By the time the end of Challenge X approached, I’d clearly violated my promise to keep the mass painting down, but I had kept my promise to myself to produce a smattering of command vignettes. I’m really, really pleased by what I’ve achieved in this respect, and I can’t thank Curt (and all the minions, of course) for enabling this. Of course, we could do these things without such incentives, but would we? Would we?

The word which seemed to occur most frequently among the kind comments my work received was “mad”. It may, in fact, be a fair descriptor. Around hobbyist projects, I guess I’ve some sort of OCD (I first typed “OCR”, but my skills at optical character recognition are, in fact, quite limited).

Just to confirm that, here’s what I think I painted:

Terrain items: 30
1/700th ships: 6
6mm: 293 figures and 57 vehicles/artillery
10mm: 78 figures (for Joshua)
15mm: 179 figures
28mm: 562 figures, 16 artillery pieces, 1 boat
Command bases and set-piece vignettes (included in the numbers above): 29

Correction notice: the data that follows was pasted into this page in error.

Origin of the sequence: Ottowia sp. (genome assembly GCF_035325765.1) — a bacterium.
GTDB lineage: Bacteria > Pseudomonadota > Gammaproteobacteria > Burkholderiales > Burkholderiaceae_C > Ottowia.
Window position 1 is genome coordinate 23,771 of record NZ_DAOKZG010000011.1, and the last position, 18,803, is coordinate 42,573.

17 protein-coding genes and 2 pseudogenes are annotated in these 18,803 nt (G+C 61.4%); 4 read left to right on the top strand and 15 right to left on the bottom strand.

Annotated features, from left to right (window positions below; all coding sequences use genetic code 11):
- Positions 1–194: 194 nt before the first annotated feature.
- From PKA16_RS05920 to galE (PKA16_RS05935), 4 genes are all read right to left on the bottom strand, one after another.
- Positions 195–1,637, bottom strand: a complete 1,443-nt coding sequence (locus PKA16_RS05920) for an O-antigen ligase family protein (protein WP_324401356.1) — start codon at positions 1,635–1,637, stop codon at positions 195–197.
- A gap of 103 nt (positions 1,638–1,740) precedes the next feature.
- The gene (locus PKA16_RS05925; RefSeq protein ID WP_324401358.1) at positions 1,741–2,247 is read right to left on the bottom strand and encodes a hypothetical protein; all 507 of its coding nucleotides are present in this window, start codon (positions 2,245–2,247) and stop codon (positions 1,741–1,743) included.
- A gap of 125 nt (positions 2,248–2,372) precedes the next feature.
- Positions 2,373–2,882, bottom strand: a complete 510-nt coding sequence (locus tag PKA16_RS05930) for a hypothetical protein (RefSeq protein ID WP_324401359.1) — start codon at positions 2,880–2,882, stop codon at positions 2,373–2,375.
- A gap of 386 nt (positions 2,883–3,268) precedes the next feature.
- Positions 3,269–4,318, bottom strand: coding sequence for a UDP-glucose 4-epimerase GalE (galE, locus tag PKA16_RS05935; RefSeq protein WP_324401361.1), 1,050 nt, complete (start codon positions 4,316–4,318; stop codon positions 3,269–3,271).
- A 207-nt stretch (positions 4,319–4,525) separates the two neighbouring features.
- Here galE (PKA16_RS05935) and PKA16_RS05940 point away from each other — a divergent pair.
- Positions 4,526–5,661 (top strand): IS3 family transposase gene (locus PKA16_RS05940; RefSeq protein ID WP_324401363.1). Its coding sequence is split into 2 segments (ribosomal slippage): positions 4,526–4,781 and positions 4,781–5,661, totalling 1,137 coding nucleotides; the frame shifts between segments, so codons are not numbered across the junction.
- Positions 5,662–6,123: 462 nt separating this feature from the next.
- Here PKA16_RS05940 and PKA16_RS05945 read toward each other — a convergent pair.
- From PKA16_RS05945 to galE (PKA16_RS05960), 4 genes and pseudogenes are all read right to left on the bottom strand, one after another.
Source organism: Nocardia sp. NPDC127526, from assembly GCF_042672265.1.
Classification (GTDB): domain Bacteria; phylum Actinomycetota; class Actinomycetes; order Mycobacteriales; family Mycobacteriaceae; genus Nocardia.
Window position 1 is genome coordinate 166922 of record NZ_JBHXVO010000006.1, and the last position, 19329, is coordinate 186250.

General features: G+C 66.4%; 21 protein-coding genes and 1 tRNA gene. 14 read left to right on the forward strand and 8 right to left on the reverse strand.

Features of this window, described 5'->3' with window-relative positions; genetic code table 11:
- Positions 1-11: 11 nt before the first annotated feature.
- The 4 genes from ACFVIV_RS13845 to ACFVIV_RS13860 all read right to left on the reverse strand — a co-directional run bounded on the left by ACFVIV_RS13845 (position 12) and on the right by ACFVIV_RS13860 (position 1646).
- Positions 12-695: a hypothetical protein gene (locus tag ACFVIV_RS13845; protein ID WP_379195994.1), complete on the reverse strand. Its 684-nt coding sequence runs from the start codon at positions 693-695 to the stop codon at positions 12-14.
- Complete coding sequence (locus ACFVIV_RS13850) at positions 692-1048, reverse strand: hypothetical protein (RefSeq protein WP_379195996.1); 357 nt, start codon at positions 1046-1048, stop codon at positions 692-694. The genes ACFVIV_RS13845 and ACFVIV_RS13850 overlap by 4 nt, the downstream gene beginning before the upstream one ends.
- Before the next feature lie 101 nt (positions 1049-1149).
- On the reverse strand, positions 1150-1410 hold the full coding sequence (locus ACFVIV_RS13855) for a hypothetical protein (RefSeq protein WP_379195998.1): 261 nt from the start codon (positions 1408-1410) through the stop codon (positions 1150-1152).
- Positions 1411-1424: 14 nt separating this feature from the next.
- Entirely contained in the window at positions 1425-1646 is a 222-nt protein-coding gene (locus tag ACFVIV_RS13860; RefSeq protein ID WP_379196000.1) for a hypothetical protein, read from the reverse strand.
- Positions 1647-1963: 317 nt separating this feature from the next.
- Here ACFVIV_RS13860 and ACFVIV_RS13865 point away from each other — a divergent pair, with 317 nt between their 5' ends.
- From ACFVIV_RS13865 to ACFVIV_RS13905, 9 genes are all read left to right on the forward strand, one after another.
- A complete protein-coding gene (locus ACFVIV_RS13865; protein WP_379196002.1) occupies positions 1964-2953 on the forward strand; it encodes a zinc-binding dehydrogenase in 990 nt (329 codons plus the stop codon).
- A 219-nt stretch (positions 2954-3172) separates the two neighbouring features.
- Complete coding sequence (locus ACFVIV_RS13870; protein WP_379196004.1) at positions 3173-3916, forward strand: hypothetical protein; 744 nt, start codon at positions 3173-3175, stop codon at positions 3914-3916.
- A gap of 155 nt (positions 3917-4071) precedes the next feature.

(I could show you the spreadsheet. If I had one. But, of course I don't have one. Who would keep a spreadsheet of figure plans and painting, of purchases and armies and completions? The very idea!)

All in all a wonderful challenge. I’ve loved everyone’s entries, been inspired by many, and learned a few things, too. And, unfortunately, identified two or three new periods or games I’m definitely never going to be interested in. No, absolutely no chance. Never.

From Barks: The group shot

Whew! Glad the manic rush has finished but sad to see it over.

Any ‘strategy’ went out the window fairly early as I adjusted to the Island concept. I wasn’t sure what fiendish task the Snowlord would set for me, so I rushed up to the peak. I was forced to confront my self-imposed nightmare of samurai, but truly bit the bullet and went all in with as many units as I could handle.

While grinding my way through cavalry, I got the taste for the island locations and dug out odd miniatures that would satisfy the various requirements. I was really chuffed to complete the entire island! About 500 points are just from island bonuses...

At the same time, I was thoroughly trounced in the Skully McSkullface side duel- and I’d do it again!

Particular accomplishments I’m happy with include:
  • Samurai
  • Pinkstone Fortress 
  • Sauron vignette
  • Painting a few odd figures that have been hanging around for years: assassins, Indy, drunken pirate, zombie Napoleon, etc.
My regret is not getting a group photo of the Aussie bloggers at CanCon, when all we were facing down was merely the blazing first apocalypse of 2020.

Nikko, Japan

See you at QC2020!